On Nov. 4, the password to the WiFi service “CF-Guest” had been changed, affecting students and teachers alike. The abrupt change was recognized by school users almost immediately.
“They changed it while I was updating my phone, the first thing I thought was, “who did this?” senior Paul Hollis said.
But there is more to this change than what meets the eye. At any given point in time, there were over 500 users on the network, which raised issues for the network company. Allegedly, the number of users was slowing down the network for everyone else.
“ENT (Essential Network Technology) discovered over 500 people on the network and the CF-Guest network was meant for just that, guests, It’s never been meant for students, it wasn’t much of an issue last year, ENT never felt the need to cut or change the password,” Head of School Ashley Olson said. “We understand some classrooms rely on that service. We’ll try to develop a network for students to use. I’m trying to contact ENT about that. Of course, it will have restrictions. I know some students were grumpy because they were using the network to get on their Instagrams and their social media, which we don’t want. We don’t want students to be too occupied with their phones. We’ll work on fixing the issues with classrooms, we just want to limit abuse,” Olsen said.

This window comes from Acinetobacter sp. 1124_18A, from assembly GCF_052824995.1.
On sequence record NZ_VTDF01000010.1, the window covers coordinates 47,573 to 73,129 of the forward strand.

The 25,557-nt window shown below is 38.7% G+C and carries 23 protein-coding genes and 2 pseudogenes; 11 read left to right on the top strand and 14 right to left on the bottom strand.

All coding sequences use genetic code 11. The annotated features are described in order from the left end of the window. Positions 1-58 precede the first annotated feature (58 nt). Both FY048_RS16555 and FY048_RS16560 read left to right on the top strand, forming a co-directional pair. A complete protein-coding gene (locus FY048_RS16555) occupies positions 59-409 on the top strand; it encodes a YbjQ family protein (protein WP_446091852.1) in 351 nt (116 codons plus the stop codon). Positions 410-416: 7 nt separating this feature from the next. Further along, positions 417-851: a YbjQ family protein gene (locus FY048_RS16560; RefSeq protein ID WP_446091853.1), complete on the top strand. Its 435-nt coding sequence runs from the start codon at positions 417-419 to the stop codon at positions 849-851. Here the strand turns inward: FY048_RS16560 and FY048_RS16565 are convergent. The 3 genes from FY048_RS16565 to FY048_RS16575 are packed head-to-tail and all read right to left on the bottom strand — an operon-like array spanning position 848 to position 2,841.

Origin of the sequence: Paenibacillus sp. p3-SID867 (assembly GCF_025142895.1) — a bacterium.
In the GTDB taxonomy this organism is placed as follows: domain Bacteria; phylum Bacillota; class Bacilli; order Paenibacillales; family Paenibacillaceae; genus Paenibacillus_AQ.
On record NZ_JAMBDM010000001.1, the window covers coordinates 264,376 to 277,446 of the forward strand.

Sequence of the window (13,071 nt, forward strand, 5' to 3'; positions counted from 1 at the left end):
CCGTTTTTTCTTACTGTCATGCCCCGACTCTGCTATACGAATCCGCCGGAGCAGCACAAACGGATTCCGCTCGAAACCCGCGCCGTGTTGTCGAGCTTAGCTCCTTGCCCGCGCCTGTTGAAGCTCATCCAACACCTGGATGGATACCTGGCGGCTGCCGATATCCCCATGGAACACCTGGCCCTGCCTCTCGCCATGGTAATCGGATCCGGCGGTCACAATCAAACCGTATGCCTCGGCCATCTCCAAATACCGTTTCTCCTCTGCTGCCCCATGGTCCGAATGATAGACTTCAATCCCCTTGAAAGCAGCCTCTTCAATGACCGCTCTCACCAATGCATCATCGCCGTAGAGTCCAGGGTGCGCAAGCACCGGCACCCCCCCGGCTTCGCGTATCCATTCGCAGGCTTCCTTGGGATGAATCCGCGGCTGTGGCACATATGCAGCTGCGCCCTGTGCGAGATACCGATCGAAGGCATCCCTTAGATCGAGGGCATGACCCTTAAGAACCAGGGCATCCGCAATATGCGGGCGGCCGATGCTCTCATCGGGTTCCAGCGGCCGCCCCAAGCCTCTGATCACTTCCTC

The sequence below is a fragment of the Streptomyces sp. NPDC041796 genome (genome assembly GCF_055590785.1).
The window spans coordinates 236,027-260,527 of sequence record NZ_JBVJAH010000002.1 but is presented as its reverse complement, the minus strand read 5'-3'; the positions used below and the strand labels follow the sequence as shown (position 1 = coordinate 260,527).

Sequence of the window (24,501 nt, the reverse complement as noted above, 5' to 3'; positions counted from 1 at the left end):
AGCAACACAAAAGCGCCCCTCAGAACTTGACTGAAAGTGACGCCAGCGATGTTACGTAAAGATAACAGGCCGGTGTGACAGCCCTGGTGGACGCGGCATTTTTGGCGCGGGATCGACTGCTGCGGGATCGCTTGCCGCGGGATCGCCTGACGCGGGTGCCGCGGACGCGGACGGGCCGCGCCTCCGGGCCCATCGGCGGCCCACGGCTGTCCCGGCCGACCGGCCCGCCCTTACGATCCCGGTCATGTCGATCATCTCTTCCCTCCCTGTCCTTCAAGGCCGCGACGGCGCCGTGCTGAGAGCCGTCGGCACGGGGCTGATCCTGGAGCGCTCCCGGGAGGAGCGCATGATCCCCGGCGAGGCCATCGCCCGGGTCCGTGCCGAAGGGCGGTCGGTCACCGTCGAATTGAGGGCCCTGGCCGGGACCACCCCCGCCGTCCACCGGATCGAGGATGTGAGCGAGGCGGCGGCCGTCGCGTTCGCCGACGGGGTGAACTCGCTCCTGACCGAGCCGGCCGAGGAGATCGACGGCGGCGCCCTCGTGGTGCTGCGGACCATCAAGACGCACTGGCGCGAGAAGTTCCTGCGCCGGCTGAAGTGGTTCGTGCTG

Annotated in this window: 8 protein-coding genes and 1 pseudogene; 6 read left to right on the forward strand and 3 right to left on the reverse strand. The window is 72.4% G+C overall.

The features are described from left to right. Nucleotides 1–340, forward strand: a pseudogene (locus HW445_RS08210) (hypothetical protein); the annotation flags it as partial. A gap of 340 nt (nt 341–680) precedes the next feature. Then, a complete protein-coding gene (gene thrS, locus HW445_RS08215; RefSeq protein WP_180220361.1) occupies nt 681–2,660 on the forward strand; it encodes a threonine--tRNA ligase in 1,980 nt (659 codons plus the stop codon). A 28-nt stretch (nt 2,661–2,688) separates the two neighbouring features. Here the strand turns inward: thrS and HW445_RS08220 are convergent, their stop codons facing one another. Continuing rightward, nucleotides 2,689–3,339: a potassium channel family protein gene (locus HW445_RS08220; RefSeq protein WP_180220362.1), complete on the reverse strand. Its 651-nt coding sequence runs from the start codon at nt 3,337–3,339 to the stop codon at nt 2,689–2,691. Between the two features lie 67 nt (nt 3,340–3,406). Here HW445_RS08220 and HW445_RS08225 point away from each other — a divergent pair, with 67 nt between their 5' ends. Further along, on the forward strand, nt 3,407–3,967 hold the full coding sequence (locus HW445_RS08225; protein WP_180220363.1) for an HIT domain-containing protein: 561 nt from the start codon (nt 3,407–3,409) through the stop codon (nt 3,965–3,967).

Dr. Louise Losos, director of curriculum and assessment agreed to discuss the conflict further.
“ENT will work to create Confluence-B for staff devices (phones, tablets, laptops, watches, etc.) Staff will be allowed up to 2 devices on the network. Additionally, at this point in time, we do not see a need for student access to the network. We will continue to monitor the situation to determine if we need to reconsider this.
ENT is working on getting the permissions, filters, etc. for Confluence-B up and running and plan to have it ready by winter break. If it becomes available before then we will let you know. Once Confluence-B is active we will change the CFGuest password again. This network is reserved for visitors to our buildings that need access,” Losos said.